In this post, I am not saying our nation should not borrow money from other countries (although I wish our money situation was not so pathetic that we have to borrow) and I am not saying we should not pledge money to other countries as aid – that is a deeper and more complicated discussion. I am only wondering in this post how we continue to meet our financial commitments. How long will countries lend us money and how long can we afford to give it as aid – both humanitarian and for national security purposes?
Let me give you a few numbers to explain my worry:
In anticipation of next week’s Presidential debate #3 on foreign policy, I am studying many things – including how much do we owe China …that number is $1.15 TRILLION….and how much we owe Japan…that numbers is $1.12 TRILLION. Of course we owe lots more than those two combined numbers because we borrow from more than Japan and China. We borrow from many countries. I post about China and Japan only because they are our largest creditors.
With the state of our economy, and we all agree it is dismal and sluggish, how are we going to continue to handle this growing debt to even just China and Japan?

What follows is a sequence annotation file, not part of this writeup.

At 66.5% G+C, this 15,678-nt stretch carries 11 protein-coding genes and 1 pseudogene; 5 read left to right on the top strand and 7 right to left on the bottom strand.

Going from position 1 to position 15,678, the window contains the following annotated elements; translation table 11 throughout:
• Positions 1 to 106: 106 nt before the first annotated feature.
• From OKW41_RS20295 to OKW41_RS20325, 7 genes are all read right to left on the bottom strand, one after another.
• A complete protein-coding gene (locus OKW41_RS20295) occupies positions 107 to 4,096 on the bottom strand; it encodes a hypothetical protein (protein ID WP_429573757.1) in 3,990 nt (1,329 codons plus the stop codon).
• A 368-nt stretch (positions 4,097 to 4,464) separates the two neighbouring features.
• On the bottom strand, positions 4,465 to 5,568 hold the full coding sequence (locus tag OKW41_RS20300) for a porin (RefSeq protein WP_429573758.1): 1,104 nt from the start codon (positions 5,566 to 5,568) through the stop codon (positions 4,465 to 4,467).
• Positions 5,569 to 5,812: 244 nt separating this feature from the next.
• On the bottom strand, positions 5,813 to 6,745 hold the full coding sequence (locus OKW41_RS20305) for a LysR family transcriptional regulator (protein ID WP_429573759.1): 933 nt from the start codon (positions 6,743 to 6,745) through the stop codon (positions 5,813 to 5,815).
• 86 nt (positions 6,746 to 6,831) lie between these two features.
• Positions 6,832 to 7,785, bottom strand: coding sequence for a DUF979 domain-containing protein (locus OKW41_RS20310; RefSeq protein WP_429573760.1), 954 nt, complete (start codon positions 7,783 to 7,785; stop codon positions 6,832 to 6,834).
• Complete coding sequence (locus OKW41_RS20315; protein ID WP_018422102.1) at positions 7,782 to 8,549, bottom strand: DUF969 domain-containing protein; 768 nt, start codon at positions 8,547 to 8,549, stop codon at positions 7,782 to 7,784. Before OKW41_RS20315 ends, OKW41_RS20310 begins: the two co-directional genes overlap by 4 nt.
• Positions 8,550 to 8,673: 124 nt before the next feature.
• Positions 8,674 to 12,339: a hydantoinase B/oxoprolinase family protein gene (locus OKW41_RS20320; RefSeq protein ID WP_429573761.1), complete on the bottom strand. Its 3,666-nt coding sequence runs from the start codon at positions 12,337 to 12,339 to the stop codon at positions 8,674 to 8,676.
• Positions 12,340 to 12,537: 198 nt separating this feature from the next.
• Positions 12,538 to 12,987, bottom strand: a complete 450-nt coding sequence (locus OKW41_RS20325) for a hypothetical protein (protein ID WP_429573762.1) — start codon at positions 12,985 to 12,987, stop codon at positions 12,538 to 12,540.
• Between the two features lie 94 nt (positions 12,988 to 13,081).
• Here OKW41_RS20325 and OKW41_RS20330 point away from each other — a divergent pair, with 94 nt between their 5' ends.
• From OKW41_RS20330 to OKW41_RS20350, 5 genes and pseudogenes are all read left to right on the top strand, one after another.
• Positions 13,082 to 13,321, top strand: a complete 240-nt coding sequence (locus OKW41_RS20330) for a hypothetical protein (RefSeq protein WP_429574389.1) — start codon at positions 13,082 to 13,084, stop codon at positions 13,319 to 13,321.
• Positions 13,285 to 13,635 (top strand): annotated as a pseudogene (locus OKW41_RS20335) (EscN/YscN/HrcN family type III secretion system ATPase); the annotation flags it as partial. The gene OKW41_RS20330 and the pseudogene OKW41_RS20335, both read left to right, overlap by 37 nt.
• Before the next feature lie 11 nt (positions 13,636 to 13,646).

Meanwhile we have money going out — commitments of aid and assistance around the world!
Our commitments are staggering! It is very important to spend money around the world – both for humanitarian reasons and to buy our friends who may be dangerous to us and the world – but where do we get that money to do that? Our economy is a mess!
I have been going through the numbers for fiscal 2013. We give a lot of money away – even to ‘so called friends.’ One of those so called friends, for instance, is Pakistan and in the fiscal year 2013, we are giving them $1.5 BILLION dollars.
Here are some other amounts for fiscal year 2013 just as point of reference for you to think about:
$2.3 BILLION to Pakistan ($1.5 BILLION plus an additional $800 MILLION called an OCO budget obligation)
$439 MILLION to Uganda
$488 MILLION to South Africa
$1.6 BILLION to Egypt
I could drown you in numbers but the above gives you the picture. This is why next week I think the Foreign Policy debate will have to include a vigorous debate about our domestic economy. Our Foreign Policy – and our national security - is a 90 % economic issue.